Of course, he thought Moses was narrow and inflexible. "If you would just tone down your harsh, exclusivist language, you might get somewhere with Pharaoh," he chided. "You can catch more flies with honey than with vinegar." "I doubt," he was told, "that after the next plague you will want to catch flies any more." Shambres (pronounced "sham breeze") eventually drowned in the Red Sea in an effort to force Israel to return to moderation.

Another great moderate was Carroboam; he was an Israelite who had spent so many years studying in Egypt that he was made a professor. He thought, therefore, that his great scholarly ability could help Rehoboam in the division that the nation had just undergone. Rather than brethren fighting one another, he felt that the kingdom should be a peaceable place to live.

After meditating on the problems for a long time, Carroboam wrote to Rehoboam the following message to encourage him to accept Jeroboam's changes:

There should be room in Israel for those who differ on...whether the feast should be on the seventh or eighth month. There should be room in Israel for those who believe Jehovah is Lord, but who differ on worship ideology, such as whether or not to use golden calves, ecclesiological matters such as whether priests must be Levites or not, or geographical matters such as whether one should worship in Jerusalem or Dan or Bethel.

Carroboam had concluded that these worship differences that characterized brethren were of no consequence at best and nitpicky at worst (like so many others of his day). "Did Jehovah deliver us out of Egypt so that we could argue about such non-salvation issues as the seventh month or the eighth month for a feast?"

Some more adamant moderates wanted to know what such arguments had to do with true spirituality? "After all," they reasoned, "If we're united on, 'The Lord our God is One God,' isn't that enough?" Others complained that since they were all children of Abraham, such was sufficient to maintain unity. "Besides," some who were more knowledgable than others pointed out, "Where in all the Law of Moses does it say to go to Jerusalem to worship? You can't find it. You have to use logic and reasoning to come to that conclusion, and that means the possibility of mistakes exists."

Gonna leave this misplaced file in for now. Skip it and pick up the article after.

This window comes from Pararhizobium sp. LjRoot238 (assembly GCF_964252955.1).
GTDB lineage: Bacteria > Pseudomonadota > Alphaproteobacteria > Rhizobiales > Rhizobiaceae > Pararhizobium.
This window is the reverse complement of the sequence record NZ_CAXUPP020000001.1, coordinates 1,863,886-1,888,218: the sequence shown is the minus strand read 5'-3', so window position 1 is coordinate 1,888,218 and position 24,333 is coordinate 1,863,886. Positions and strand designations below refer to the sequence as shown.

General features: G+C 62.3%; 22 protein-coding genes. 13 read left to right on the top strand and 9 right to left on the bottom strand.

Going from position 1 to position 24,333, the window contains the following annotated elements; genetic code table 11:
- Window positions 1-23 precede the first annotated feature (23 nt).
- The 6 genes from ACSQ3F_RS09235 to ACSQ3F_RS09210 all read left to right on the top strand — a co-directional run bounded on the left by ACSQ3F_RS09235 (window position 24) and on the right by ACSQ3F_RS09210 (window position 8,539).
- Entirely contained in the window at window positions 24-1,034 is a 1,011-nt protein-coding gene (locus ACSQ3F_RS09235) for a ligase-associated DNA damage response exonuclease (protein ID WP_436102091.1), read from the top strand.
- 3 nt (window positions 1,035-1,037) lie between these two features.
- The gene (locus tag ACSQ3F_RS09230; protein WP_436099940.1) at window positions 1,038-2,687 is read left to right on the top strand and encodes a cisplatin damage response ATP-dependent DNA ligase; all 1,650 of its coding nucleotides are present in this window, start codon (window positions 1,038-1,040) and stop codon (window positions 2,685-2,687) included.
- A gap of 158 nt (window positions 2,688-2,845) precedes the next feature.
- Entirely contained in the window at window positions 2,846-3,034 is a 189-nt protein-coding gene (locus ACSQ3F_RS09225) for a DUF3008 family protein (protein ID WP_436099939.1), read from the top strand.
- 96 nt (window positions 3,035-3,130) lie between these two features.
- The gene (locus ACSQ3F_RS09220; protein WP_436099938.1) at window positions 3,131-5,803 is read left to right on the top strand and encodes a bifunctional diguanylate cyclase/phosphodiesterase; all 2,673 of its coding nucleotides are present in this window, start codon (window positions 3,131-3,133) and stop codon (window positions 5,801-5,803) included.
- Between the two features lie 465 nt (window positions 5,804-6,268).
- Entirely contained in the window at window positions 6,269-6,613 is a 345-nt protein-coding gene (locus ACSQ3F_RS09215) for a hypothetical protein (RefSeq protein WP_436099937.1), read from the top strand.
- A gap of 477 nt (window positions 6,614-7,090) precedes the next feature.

Furthermore, Carroboam told Rehoboam, "All the Levites live here in the southern kingdom; what do you expect Jeroboam to do? Where else can he find priests but from the people in other tribes? Where did God say, 'You can't use men from Judah to be priests'? Huh?" All of his good intentions were wasted on Rehoboam, who had been known to accept bad advice previously. But this time Solomon's son held firm. Sadly, Carroboam was killed in an effort to bring unity to both the northern and southern kingdoms, but he was diplomatic to the end. When he was simultaneously shot by an arrow from both sides of the conflict, he fell on his side (the left one) and perished in that position.

Time would fail to speak of all the others. There was Rezpah (from the house of Saul), who questioned Ruth's virtue in an article titled "Passover at David's House," which he wrote upon wineskins. There were many other moderates who questioned the "legalistic" interpretation of Deuteronomy 4:2. "Strict insistence on not 'adding to' or 'taking away from' stifles creativity and progress," they averred. "That only refers to the ten commandments. We must be united on those, but allow for diversity on things not so clearly revealed."

Needless to say, 2 Hebrews has never been considered part of the New Testament canon--for several reasons. First, none of these names has ever been verified outside of this spurious book. Second, none of their attempts to reconcile the wicked and the righteous ever worked; their efforts always failed. If anything, they just drew borderline Israelites into destruction with them.

Third, there is no reason to remember these "moderates." Many situations call for leaders to take a strong stand--they must remain steadfast and unmovable!! When standing for the will and Truth of God, there can be no compromise.

Fourth, these men were not really "moderates" anyway; they were liberals masquerading as moderates. But they knew that if they could convince Israel that men like Moses were the real fanatics (instead of themselves), they could better influence genuine moderates (a good definition of which is "basically confused individuals"). For that reason, there will never be a Moderates' Hall of Fame.

*Send comments or questions concerning this article to Gary Summers. Please refer to this article as: "THE MODERATES' HALL OF FAME (10/26/97)."